Emotional support dogs (ESA) are not considered service dogs under the ADA. “They may be trained for a specific owner, but they are not trained for specific tasks or duties to aid a person with a disability, and this is the main difference between ESAs and service dogs. Unlike service dogs owners, ESA owners have only limited legal rights and those typically require a letter of diagnosis from the owner’s doctor or psychiatrist. While they don’t have unlimited access to public spaces, the Fair Housing Act mandates ‘reasonable accommodations’ for emotional support animals even in buildings that don’t allow pets. As of January 2021, airlines are no longer required to accommodate emotional support animals.”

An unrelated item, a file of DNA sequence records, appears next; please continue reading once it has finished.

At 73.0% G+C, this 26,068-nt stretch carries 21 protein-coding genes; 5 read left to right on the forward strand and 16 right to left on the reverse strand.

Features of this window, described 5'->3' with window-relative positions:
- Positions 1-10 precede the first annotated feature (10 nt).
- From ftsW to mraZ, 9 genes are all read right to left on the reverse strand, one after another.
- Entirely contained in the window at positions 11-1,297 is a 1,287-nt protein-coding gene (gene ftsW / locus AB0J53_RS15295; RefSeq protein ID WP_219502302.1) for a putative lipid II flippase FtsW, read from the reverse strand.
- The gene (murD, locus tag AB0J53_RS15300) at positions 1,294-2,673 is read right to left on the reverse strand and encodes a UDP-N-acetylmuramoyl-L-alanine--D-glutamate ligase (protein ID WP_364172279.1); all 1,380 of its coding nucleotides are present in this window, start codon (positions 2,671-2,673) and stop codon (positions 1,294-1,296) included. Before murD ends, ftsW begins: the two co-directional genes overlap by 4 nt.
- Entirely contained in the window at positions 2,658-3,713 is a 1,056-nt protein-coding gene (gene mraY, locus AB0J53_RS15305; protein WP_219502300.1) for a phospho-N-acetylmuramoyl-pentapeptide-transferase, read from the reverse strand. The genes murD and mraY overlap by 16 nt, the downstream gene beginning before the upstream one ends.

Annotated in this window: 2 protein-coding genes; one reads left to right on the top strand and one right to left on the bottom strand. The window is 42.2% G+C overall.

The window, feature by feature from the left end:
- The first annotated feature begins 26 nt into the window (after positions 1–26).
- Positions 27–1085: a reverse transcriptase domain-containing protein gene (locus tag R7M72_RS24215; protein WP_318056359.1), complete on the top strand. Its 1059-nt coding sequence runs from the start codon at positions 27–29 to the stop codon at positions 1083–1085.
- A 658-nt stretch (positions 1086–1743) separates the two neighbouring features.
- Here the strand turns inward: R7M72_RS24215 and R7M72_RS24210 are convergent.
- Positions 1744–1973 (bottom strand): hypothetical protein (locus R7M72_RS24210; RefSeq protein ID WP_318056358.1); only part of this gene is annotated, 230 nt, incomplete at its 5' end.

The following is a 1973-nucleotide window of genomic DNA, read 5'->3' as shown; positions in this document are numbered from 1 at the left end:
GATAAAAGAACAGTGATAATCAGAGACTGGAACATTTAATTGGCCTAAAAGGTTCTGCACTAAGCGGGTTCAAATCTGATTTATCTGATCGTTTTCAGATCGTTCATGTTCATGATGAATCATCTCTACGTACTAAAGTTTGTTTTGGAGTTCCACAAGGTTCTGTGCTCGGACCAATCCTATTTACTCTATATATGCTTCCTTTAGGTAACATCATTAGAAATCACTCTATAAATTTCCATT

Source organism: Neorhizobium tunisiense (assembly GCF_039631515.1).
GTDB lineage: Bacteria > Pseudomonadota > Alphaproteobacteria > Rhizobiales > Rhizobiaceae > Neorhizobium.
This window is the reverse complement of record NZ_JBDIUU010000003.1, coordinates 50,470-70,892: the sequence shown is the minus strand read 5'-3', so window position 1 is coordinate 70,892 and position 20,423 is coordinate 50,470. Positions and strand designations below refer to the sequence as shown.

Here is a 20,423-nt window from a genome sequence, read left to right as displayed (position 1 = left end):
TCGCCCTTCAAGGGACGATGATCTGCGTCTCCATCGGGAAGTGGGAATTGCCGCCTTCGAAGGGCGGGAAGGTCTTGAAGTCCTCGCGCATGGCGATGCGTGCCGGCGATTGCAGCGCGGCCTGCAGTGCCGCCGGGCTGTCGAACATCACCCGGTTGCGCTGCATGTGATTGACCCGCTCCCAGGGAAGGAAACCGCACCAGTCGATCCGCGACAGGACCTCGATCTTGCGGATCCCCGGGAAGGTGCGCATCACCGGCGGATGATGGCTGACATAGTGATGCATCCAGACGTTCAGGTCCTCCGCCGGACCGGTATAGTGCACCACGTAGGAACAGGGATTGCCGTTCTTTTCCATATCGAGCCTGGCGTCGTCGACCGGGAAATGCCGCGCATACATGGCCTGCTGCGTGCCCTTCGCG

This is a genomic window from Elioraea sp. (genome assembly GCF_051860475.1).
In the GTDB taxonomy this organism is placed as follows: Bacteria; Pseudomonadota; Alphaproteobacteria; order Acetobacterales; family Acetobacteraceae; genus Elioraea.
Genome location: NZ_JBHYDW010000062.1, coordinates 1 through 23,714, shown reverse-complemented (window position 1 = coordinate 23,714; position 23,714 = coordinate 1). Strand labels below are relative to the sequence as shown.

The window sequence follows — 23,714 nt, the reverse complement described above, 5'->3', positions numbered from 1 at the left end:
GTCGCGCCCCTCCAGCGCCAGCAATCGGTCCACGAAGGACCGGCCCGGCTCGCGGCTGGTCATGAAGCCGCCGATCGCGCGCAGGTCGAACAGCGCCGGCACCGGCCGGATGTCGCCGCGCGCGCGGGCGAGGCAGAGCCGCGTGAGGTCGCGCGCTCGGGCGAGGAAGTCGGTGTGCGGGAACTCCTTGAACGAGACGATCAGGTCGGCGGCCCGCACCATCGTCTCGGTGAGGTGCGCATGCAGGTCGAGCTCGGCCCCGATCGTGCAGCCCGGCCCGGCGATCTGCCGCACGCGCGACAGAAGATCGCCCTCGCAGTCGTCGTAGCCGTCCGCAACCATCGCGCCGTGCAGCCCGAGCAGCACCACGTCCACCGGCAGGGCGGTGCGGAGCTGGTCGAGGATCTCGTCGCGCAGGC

The best breeds for assistance dogs:

Labrador retriever

Golden retriever

Poodle

Pomeranian

French bulldog

Greyhound

Pug

Dachshund

German shepherd

Border collie

Beagle

Yorkshire terrier

Cavalier King Charles

Corgi

Maltese

Boxers

Great Danes

Bernese mountain

Portuguese water

{h3}Some types of service dogs{/h3}

Allergy detection. These dogs are specially trained to detect and alert to the odor of allergens, such as peanuts, gluten or eggs.

Autism service

Diabetic alert

Guide

Hearing

Mobility assistance

Psychiatric service

Seizure alert

What to consider before you bring home a new dog:

Will you own your dog or does the agency retain ownership?

How much does it cost? Some agencies offer the dog for free and the others may charge you more than $15,000.

Can I train my own dog?

Are there application fees?

Do I need a note from my doctor explaining my condition?

How long is the training? It can take weeks to months.